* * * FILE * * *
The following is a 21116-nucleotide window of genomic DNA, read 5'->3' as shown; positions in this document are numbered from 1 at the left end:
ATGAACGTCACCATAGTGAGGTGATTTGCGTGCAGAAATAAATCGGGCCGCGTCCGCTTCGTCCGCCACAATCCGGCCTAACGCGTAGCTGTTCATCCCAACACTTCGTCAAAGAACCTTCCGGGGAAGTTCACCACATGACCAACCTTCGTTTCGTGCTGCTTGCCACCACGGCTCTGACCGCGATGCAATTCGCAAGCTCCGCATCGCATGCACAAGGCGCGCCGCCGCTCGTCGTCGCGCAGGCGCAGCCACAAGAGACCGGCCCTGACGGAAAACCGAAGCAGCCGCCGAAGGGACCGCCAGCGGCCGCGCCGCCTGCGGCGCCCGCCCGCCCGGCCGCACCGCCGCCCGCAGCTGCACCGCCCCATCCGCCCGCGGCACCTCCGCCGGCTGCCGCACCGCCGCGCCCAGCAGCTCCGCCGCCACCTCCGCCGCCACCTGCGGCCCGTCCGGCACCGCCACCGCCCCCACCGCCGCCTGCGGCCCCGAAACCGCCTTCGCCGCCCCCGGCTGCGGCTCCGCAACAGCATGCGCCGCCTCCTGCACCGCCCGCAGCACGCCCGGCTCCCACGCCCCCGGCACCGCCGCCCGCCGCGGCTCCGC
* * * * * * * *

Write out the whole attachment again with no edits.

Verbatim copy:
The following is a 21116-nucleotide window of genomic DNA, read 5'->3' as shown; positions in this document are numbered from 1 at the left end:
ATGAACGTCACCATAGTGAGGTGATTTGCGTGCAGAAATAAATCGGGCCGCGTCCGCTTCGTCCGCCACAATCCGGCCTAACGCGTAGCTGTTCATCCCAACACTTCGTCAAAGAACCTTCCGGGGAAGTTCACCACATGACCAACCTTCGTTTCGTGCTGCTTGCCACCACGGCTCTGACCGCGATGCAATTCGCAAGCTCCGCATCGCATGCACAAGGCGCGCCGCCGCTCGTCGTCGCGCAGGCGCAGCCACAAGAGACCGGCCCTGACGGAAAACCGAAGCAGCCGCCGAAGGGACCGCCAGCGGCCGCGCCGCCTGCGGCGCCCGCCCGCCCGGCCGCACCGCCGCCCGCAGCTGCACCGCCCCATCCGCCCGCGGCACCTCCGCCGGCTGCCGCACCGCCGCGCCCAGCAGCTCCGCCGCCACCTCCGCCGCCACCTGCGGCCCGTCCGGCACCGCCACCGCCCCCACCGCCGCCTGCGGCCCCGAAACCGCCTTCGCCGCCCCCGGCTGCGGCTCCGCAACAGCATGCGCCGCCTCCTGCACCGCCCGCAGCACGCCCGGCTCCCACGCCCCCGGCACCGCCGCCCGCCGCGGCTCCGC